Madoff accountant pleads not guilty to defrauding clients

Handwritten Notes

The indictment is based “solely” on information provided by DiPascali, who pleaded guilty and is cooperating with the U.S., Brodsky said. Brodsky attacked the government’s charges, saying DiPascali wasn’t credible because he has “a long pattern of deception that went on for decades.” Brodsky said the U.S. also relied upon handwritten notes of former Madoff employee Annette Bongiorno, which investigators have found.

In arguing his client should be released on bond, Brodsky said “for months and months” Konigsberg and prosecutors had been in talks about the case and he hadn’t fled the country.

Konigsberg was also accused of arranging a “no show” job at Madoff Securities for a second unidentified co-conspirator.

The indictment against Konigsberg includes charges of conspiracy, falsifying records of a broker-dealer, fabricating records of an investment adviser and falsifying statements to the U.S. about employee benefit plans.

Feeder Fund

Konigsberg was one of dozens of defendants, including JPMorgan Chase & Co. and Bank of New York Mellon Corp., which were custodians of Bernard Madoff’s bank accounts, named as defendants in a lawsuit against the con man filed in New York State Supreme Court in 2009.

Jay Wexler claimed in the suit that he invested “hundreds of thousands of dollars” in Rye Select Broad Market Prime Fund LP, which was managed by Tremont Partners Inc., a Madoff feeder fund.

Konigsberg was described in the suit as serving as Madoff’s personal accountant, and it alleged he signed off on Madoff’s family investments in 2006 and 2007 and received more than $350,000 from Madoff for his services.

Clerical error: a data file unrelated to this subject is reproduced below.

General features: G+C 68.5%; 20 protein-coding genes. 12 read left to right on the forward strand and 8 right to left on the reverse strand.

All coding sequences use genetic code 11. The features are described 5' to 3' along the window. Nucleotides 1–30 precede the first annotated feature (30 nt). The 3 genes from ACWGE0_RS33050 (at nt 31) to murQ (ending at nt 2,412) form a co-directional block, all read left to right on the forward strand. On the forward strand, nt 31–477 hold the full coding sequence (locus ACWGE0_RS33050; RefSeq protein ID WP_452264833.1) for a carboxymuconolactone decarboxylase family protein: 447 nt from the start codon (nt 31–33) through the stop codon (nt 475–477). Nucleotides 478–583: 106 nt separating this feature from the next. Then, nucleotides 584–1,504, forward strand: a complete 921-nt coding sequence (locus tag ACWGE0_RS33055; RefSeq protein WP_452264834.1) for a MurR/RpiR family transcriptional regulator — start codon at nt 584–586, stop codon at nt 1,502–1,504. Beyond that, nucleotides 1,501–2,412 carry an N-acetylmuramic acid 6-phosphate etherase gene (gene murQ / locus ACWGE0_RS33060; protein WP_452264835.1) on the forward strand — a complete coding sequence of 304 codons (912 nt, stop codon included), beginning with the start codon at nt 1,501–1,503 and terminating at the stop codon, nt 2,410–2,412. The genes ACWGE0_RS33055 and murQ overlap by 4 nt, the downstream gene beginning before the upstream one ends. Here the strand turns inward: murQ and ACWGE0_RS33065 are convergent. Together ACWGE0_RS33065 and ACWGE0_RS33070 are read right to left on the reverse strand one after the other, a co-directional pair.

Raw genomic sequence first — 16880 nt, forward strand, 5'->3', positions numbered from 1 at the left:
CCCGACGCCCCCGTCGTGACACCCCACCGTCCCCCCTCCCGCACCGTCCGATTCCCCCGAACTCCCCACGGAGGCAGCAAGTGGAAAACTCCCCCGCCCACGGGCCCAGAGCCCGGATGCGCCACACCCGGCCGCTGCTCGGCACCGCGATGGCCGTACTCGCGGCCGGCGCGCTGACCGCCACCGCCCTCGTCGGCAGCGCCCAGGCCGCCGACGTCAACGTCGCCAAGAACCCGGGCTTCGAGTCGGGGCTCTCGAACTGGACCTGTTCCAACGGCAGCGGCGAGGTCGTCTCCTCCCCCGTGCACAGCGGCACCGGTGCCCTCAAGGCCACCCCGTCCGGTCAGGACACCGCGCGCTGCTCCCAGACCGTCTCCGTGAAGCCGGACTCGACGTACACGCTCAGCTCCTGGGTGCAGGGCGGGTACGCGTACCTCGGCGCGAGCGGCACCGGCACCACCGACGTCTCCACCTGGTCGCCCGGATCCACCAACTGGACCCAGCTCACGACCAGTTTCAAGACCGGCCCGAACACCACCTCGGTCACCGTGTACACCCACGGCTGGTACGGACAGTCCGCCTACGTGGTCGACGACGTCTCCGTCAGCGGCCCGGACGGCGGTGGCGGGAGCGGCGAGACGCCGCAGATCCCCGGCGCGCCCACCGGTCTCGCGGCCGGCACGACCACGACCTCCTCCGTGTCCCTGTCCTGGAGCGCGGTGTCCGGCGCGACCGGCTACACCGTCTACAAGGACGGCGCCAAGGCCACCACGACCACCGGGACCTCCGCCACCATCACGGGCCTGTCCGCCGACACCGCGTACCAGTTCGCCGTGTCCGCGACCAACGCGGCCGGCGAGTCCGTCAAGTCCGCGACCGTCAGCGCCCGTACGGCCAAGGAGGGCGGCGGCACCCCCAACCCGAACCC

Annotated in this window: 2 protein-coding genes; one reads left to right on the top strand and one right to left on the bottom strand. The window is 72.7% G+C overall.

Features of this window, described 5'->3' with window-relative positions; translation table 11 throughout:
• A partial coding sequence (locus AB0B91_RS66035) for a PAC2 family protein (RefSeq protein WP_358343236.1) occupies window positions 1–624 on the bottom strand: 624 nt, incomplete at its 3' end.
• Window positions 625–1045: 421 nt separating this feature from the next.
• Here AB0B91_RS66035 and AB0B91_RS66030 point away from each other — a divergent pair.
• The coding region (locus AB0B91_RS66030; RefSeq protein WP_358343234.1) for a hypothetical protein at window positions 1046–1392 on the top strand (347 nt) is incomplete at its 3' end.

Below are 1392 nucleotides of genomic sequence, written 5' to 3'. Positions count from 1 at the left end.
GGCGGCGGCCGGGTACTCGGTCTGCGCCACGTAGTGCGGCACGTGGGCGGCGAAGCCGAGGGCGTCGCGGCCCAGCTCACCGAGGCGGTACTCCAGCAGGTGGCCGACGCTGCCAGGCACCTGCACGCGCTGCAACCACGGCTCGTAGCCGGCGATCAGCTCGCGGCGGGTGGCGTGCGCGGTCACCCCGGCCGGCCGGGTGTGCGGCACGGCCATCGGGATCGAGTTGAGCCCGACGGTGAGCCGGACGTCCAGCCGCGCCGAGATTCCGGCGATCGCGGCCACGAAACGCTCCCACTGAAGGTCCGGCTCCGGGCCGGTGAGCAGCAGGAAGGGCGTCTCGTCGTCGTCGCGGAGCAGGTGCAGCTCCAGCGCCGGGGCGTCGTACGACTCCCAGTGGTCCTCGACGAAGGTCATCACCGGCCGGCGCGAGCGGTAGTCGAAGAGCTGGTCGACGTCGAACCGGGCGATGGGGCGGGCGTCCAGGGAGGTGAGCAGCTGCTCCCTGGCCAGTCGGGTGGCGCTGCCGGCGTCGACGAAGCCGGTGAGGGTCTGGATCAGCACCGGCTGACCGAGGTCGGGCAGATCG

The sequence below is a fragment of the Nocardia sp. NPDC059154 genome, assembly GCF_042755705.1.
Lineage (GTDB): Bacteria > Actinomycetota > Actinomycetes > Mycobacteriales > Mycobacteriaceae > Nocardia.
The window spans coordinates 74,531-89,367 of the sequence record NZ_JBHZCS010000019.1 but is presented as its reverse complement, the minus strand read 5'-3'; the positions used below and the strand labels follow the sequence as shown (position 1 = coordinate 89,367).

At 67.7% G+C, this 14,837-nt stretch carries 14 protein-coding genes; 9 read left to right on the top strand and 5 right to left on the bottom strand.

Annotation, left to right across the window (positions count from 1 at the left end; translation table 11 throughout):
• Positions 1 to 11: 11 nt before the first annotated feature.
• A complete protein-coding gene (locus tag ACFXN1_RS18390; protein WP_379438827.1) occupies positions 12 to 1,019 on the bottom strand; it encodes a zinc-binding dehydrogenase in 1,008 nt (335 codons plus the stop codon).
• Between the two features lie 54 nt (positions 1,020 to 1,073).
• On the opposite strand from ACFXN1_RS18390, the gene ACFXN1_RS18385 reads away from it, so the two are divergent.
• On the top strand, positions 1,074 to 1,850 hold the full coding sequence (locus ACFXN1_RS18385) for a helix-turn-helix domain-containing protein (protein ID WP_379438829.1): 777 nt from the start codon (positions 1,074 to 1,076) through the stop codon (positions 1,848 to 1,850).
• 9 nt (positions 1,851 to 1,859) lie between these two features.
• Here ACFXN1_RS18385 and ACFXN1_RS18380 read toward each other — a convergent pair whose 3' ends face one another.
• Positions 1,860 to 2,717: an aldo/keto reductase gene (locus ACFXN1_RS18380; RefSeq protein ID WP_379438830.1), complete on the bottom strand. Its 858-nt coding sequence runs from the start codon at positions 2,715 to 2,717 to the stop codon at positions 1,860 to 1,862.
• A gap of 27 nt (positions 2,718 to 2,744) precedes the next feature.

The former Madoff employees, Daniel Bonventre, Jerome O’Hara, George Perez, Joann Crupi and Bongiorno are set to go on trial Oct. 7 in Manhattan on charges they aided the largest Ponzi scheme in history.

Luxury Items

The defendants appeared yesterday in federal court in Manhattan for a pre-trial hearing in which U.S. District Judge Laura Taylor Swain ruled the jury won’t be told about the suicide of Madoff’s son Mark, or about luxury items bought by several defendants. Prosecutors may tell jurors about a beach house Crupi bought with a $2.7 million bonus, the judge said.

The five defendants, who deny wrongdoing, are accused of helping maintain fake trading records at Madoff’s firm and aiding him in other ways. Prosecutors said their case may last 12 weeks, followed by defense cases.

Yesterday Swain barred the government from telling jurors about a sculpture of a screw Madoff kept in his office, after defense lawyers said the evidence would be crude. The sculpture was recovered after his 2008 arrest.

Swain prohibited jurors from seeing the sculpture or photographs of it. The defense noted the artwork’s “colloquial inference.”

“See if you can get that screw out of the pictures” of Madoff’s office, Swain told prosecutors.

Madoff, 75, is serving a 150-year sentence in a federal prison in North Carolina. His fraud collapsed in 2008 when he could no longer lure new money to fund withdrawals.

The case is U.S. v. O’Hara, 10-cr-00228, U.S. District Court, Southern District of New York (Manhattan).

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